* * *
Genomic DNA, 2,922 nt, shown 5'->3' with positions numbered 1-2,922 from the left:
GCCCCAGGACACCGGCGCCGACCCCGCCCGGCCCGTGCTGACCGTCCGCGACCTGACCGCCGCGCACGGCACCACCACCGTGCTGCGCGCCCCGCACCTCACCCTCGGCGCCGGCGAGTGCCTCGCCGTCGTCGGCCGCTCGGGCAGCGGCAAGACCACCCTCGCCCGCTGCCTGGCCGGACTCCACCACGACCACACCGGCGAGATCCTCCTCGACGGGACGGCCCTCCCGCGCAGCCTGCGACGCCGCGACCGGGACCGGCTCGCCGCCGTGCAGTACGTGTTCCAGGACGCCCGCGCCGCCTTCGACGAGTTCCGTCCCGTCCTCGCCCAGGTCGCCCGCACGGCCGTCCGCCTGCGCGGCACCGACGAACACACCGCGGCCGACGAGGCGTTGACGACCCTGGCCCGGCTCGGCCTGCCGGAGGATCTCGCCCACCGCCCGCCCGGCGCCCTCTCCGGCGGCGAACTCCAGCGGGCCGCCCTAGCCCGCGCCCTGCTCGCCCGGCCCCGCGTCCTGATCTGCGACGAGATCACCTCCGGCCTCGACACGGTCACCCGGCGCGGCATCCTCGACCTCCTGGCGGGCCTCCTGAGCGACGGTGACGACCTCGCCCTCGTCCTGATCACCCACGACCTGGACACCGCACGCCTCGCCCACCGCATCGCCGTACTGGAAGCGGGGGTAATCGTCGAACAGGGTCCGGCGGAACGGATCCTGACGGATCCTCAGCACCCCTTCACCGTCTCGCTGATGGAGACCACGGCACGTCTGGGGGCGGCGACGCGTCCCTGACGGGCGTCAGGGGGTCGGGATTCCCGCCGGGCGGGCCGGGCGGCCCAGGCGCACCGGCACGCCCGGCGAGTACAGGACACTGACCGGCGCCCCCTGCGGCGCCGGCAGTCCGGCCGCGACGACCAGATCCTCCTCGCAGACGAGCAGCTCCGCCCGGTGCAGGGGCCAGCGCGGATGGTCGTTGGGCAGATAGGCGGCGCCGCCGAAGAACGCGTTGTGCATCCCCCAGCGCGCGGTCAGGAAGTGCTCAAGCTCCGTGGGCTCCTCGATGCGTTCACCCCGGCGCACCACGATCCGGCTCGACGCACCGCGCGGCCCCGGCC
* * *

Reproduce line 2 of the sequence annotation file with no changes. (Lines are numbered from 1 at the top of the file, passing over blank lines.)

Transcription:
GCCCCAGGACACCGGCGCCGACCCCGCCCGGCCCGTGCTGACCGTCCGCGACCTGACCGCCGCGCACGGCACCACCACCGTGCTGCGCGCCCCGCACCTCACCCTCGGCGCCGGCGAGTGCCTCGCCGTCGTCGGCCGCTCGGGCAGCGGCAAGACCACCCTCGCCCGCTGCCTGGCCGGACTCCACCACGACCACACCGGCGAGATCCTCCTCGACGGGACGGCCCTCCCGCGCAGCCTGCGACGCCGCGACCGGGACCGGCTCGCCGCCGTGCAGTACGTGTTCCAGGACGCCCGCGCCGCCTTCGACGAGTTCCGTCCCGTCCTCGCCCAGGTCGCCCGCACGGCCGTCCGCCTGCGCGGCACCGACGAACACACCGCGGCCGACGAGGCGTTGACGACCCTGGCCCGGCTCGGCCTGCCGGAGGATCTCGCCCACCGCCCGCCCGGCGCCCTCTCCGGCGGCGAACTCCAGCGGGCCGCCCTAGCCCGCGCCCTGCTCGCCCGGCCCCGCGTCCTGATCTGCGACGAGATCACCTCCGGCCTCGACACGGTCACCCGGCGCGGCATCCTCGACCTCCTGGCGGGCCTCCTGAGCGACGGTGACGACCTCGCCCTCGTCCTGATCACCCACGACCTGGACACCGCACGCCTCGCCCACCGCATCGCCGTACTGGAAGCGGGGGTAATCGTCGAACAGGGTCCGGCGGAACGGATCCTGACGGATCCTCAGCACCCCTTCACCGTCTCGCTGATGGAGACCACGGCACGTCTGGGGGCGGCGACGCGTCCCTGACGGGCGTCAGGGGGTCGGGATTCCCGCCGGGCGGGCCGGGCGGCCCAGGCGCACCGGCACGCCCGGCGAGTACAGGACACTGACCGGCGCCCCCTGCGGCGCCGGCAGTCCGGCCGCGACGACCAGATCCTCCTCGCAGACGAGCAGCTCCGCCCGGTGCAGGGGCCAGCGCGGATGGTCGTTGGGCAGATAGGCGGCGCCGCCGAAGAACGCGTTGTGCATCCCCCAGCGCGCGGTCAGGAAGTGCTCAAGCTCCGTGGGCTCCTCGATGCGTTCACCCCGGCGCACCACGATCCGGCTCGACGCACCGCGCGGCCCCGGCC